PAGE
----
Czech Holocaust hero Antonín Kalina remembered in home town

On the occasion of the International Holocaust Remembrance Day, Czechs are marking the memory of Antonín Kalina, a Czechoslovak Communist who risked his own life to save at least 900, mostly Jewish children from the Holocaust. A documentary about the unsung hero of the Holocaust was premiered on Czech Television this week while his hometown of Třebíč announced plans to open a memorial hall dedicated to their famous son.

While Nicolas Winton and Oscar Schindler have been celebrated as the symbols of defiance against the Nazi regime, little has been heard even in his home country about Antonín Kalina, a Czechoslovak communist who helped to save at least 900 mostly Jewish boys in the Buchenwald concentration camp.

Kalina, who was born in Třebíč in 1902 was imprisoned in the camp by the Nazis in 1939 for being a member of the Communist Party and trade union agitator. He used his position in the camp’s communist resistance to become the prisoner in charge of Bloc 66, known as the children’s or Kinderblock, protecting the most vulnerable prisoners from the harsh conditions of the camp. He spared them hard work, provided them with better blankets and sometimes additional food.

Later, as the war near its and the danger of mass execution climbed, Kalina managed to keep the guards away by claiming the block was a quarantine area for prisoners with typhus. And when the front finally approached, he falsified the boys' documents and hid their yellow badges. Two years ago, a memorial plaque to Kalina was unveiled in his hometown of Třebíč. This year, the town hall plans to open a memorial hall in the Jewish district dedicated to him. Jaromíra Hanáčková is a councillor in charge of culture:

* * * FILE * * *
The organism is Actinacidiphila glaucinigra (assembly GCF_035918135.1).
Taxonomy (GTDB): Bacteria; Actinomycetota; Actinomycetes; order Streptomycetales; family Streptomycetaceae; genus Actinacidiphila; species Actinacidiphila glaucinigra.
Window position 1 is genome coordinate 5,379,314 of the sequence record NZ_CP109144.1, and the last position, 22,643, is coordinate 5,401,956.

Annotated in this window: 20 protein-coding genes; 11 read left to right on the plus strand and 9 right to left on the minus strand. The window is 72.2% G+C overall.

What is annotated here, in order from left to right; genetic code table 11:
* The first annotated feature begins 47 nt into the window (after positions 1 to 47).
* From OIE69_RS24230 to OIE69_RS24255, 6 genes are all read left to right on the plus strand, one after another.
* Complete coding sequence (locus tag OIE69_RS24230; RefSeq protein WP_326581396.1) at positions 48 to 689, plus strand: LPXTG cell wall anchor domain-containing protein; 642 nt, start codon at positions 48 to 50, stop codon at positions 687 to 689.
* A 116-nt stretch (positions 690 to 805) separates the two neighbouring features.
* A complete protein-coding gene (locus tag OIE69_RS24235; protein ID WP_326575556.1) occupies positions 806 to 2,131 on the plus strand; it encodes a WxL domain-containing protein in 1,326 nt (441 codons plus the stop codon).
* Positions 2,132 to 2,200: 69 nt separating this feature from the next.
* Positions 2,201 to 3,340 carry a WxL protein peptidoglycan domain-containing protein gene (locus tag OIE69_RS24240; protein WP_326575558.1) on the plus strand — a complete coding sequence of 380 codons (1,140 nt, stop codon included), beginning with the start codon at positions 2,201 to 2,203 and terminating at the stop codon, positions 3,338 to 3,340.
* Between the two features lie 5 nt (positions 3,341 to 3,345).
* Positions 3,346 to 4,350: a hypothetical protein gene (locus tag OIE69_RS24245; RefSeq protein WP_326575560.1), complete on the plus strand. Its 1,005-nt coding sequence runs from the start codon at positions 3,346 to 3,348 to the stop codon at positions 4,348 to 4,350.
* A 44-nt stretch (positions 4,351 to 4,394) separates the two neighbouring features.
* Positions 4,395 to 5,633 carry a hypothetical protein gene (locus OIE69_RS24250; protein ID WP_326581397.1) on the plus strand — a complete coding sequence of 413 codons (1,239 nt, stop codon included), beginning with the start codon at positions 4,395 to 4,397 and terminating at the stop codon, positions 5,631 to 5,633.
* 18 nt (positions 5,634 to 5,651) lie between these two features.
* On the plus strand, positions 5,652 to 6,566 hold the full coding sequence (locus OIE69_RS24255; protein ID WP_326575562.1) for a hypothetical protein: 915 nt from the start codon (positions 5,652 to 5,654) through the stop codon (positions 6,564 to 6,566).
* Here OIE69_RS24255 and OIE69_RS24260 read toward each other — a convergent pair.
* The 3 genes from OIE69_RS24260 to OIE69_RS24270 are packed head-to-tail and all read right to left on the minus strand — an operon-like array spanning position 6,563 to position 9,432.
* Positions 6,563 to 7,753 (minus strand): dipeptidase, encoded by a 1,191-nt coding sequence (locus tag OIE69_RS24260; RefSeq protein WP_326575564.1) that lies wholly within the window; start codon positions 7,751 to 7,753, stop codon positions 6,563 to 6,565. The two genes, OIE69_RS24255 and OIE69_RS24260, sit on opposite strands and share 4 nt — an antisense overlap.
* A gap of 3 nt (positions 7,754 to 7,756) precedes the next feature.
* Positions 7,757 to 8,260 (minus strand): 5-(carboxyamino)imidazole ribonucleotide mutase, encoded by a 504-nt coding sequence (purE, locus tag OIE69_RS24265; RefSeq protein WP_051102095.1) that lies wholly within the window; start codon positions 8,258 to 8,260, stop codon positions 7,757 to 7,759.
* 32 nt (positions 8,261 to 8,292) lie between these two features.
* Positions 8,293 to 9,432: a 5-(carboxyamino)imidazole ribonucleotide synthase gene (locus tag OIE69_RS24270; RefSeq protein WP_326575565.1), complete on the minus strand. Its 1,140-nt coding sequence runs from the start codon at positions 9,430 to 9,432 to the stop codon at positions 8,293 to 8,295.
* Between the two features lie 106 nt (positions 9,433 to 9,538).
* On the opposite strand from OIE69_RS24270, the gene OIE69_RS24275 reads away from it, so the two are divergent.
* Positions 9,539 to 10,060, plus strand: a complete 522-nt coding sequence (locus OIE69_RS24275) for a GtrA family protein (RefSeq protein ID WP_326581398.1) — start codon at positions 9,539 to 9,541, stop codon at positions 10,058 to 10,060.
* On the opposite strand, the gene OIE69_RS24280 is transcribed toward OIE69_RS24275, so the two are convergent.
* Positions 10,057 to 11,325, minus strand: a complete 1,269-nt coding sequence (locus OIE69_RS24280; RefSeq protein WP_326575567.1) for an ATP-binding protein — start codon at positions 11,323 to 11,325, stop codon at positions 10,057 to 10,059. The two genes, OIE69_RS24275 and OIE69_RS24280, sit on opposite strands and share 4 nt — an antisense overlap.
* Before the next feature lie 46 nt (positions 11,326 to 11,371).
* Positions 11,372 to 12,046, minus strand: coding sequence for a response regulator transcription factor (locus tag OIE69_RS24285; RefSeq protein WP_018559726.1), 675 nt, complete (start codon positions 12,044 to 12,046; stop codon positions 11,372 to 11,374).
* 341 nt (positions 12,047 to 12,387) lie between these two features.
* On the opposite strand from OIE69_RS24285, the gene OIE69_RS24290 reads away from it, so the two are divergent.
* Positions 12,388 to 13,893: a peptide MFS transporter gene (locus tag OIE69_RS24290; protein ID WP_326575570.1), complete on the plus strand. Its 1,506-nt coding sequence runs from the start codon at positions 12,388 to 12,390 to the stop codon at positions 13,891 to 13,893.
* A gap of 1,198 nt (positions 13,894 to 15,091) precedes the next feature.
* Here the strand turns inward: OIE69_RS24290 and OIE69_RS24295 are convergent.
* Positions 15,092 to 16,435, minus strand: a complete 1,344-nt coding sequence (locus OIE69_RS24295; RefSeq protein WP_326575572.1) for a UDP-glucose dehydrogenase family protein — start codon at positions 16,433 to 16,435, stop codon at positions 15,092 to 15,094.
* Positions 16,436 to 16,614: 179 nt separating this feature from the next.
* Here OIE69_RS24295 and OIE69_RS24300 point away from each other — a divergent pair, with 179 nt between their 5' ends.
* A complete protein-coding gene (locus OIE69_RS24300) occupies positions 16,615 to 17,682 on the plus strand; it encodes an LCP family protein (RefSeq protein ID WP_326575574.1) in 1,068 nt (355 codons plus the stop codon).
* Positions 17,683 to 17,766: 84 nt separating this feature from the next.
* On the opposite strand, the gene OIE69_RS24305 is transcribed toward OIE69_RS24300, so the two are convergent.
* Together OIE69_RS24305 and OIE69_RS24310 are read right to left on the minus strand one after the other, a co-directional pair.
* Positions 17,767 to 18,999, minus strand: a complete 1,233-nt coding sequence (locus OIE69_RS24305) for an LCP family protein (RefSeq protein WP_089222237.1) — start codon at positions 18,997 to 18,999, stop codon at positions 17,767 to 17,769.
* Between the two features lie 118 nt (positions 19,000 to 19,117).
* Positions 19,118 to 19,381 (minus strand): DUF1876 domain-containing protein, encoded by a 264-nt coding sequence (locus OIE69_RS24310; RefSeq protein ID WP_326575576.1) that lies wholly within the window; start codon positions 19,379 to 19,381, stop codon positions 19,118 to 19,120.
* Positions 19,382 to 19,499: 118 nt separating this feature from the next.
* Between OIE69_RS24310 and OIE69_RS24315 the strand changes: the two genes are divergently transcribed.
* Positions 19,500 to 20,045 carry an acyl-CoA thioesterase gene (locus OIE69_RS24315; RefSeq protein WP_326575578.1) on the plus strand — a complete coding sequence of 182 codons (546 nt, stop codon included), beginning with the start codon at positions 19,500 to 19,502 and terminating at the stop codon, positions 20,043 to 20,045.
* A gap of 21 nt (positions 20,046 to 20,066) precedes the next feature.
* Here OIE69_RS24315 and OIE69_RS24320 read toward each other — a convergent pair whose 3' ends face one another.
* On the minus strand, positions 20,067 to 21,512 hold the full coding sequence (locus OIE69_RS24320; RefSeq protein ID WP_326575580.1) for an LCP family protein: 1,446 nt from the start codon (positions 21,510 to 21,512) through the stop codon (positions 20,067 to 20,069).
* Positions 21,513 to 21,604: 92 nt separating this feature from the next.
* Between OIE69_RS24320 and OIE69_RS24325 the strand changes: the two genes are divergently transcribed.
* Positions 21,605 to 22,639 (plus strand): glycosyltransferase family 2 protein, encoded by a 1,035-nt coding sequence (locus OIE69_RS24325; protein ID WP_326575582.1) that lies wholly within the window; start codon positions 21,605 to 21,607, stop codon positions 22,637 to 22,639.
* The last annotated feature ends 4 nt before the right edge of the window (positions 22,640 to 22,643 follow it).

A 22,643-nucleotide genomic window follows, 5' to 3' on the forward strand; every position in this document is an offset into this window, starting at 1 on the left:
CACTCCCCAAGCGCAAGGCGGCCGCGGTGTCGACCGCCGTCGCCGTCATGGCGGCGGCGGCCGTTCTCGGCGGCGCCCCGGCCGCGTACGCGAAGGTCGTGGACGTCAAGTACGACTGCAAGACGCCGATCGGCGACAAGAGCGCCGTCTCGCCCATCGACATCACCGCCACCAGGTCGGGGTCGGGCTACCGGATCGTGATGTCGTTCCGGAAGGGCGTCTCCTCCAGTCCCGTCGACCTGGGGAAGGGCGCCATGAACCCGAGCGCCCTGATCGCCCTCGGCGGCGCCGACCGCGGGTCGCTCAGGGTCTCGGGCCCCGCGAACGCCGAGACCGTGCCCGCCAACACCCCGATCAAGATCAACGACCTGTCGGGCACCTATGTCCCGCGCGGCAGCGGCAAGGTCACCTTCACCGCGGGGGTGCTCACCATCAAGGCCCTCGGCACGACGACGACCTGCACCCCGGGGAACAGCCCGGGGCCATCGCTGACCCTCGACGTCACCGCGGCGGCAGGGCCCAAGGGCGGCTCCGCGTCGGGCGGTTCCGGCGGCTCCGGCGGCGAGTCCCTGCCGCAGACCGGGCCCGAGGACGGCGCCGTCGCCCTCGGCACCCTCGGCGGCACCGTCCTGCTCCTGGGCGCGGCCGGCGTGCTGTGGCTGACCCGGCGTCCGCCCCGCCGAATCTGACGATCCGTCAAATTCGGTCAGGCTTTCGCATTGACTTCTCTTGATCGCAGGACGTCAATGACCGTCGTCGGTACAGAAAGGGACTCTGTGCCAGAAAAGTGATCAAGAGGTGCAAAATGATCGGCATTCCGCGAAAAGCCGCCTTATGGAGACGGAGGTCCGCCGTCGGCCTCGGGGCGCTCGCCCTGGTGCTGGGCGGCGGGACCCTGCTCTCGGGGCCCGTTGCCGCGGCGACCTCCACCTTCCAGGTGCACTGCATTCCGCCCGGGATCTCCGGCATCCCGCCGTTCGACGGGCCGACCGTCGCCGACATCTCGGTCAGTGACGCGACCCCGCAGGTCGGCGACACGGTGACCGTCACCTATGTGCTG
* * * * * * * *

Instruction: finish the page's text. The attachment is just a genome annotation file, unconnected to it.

“There will be panels telling the story of his life and a little exposition of shoemaking, because he came from a shoemaker’s family. We will have authentic objects belonging to his father. But the most valuable exhibits, including all the awards he received in memoriam, are currently on their way from his relative in California.”

Antonín Kalina was recognised by the Israeli award for gentiles who helped Jews escape the Holocaust as a Righteous Among the Nations in 2012. In 2014, he received the Medal of Merit in Memoriam by President Miloš Zeman. So how come that Antonín Kalina heroism went unrecognised for so many years? “Kalina was a convinced communist throughout his whole lifetime. This is why he was arrested and imprisoned in 1939. After the war, during the totalitarian regime, contacts with Israel were not really promoted. After the Velvet Revolution, Kalina was already in his 90s and was labelled as a communist, and because of that, no one was really interested in his story.”

The memorial hall in Třebíč dedicated to Antonín Kalina is set to open on February 17 on the occasion of what would be his 115th birthday. In the future, the town hall also plans to open an exhibition focused on lives of the children he managed to save.



Radio Prague International, 27 January 2017